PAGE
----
In the 1920s and ‘30s, thanks in no small part to the New Deal, Bayou St. John got a huge makeover.
No more mudflats and sunken garbage! No more crumbling levees! No more broken shell roads! No more houseboats and boathouses and ramshackle wharves! All of those things, after all, do not befit the name “Bayou St. John Aquatic Park,” which is what the weed-choked small craft parking lot, crisscrossed with outdated bridges, would become over the course of a few short years.
This is not to suggest the “old bayou” didn’t go down without a fight.
Perhaps the most heated argument to come out of this transformation occurred between Walter Parker, President of the Bayou St. John Improvement Association, and Joseph Dupuy, owner of the last remaining shipyard between Esplanade and Hagan Avenues. You see, the bayou’s makeover wasn’t only cosmetic; its essential character and function needed an overhaul as well. Its very role within the city, according to those at the helm (no pun intended!), needed redefining. After all—the Carondelet Canal, which once extended the bayou to the French Quarter along the path of today’s Lafitte Greenway, was no longer in use, and by 1938 was completely filled in. Without its manmade limb, the bayou served very little commercial purpose. And yet, old habits die hard. Along with the vestiges of other miscellaneous industries once connected with the waterway, two large shipyards remained active along the bayou’s lower banks by the time its makeover was proposed.
What’s wrong with a couple shipyards, you ask?
In short, they require the wrong kind of bridges.
In order for bigger boats to travel to the shipyards for repair, they needed the bayou’s drawbridges to open—most notably, the old Esplanade Bridge and the present-day Magnolia (or Cabrini) bridge. But Parker and the rest of the BSJIA did not envision drawbridges in the new Aquatic Park: they interfered with City Park-bound traffic, and, as is illustrated below, required a much planning and many resources to operate.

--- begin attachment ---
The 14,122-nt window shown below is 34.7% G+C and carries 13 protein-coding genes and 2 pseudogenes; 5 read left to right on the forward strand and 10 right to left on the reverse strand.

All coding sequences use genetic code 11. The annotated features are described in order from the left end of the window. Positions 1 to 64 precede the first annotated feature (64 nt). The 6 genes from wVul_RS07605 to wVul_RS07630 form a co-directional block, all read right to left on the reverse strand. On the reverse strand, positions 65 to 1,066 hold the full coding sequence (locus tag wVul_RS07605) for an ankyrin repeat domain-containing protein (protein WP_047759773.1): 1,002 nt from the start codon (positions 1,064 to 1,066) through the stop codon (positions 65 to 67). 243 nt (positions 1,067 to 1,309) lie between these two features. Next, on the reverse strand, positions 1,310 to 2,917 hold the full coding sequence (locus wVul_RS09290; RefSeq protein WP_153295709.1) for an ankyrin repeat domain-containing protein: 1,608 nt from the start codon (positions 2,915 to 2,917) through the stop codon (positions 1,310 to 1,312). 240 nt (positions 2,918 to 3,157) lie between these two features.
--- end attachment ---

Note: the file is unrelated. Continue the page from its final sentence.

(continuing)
According to Parker, opening the bridges required the services of a “specially trained crew” of at least five men (members of the Public Service Organization, and therefore not available to the city at a moment’s notice), often took upwards of 30-45 minutes to complete, and required notifications of the police department (for assistance detouring traffic), the Public Service Transportation Department (to reroute buses), Charity Hospital ambulances (that seems dramatic), and the fire department. Traffic had to be detoured to the Magnolia Bridge, and then, half an hour later, rerouted again so that the Magnolia Bridge could be opened. All, as Parker added for emphasis, so that “one boat can go to one boatyard for repair.” 
By the early 1930s, the Mullens Shipyard (near Esplanade Avenue) had agreed to be moved, but up until 1936, much to Parker’s chagrin, Dupuy refused to be relocated. But how would they finish their revetment work? And how would they install the proposed “fixed-span” bridges, with enough clearance only for canoes and other such small “pleasure craft”?
It wasn’t until Congress declared the bayou a “non-navigable stream” in 1936 that the city finally had the right to put its foot down. Eventually, the Dupuy shipyard was forced to move lake-ward. The bayou, goshdarnit, was to be recreational! I have to admit to having a soft spot for this shipyard, or at least the memory of it. Every time I pass by Dumaine Street’s intersection with the bayou, I imagine its skeletal hulls-in-progress, its busy working men, its stubborn desire to stay put.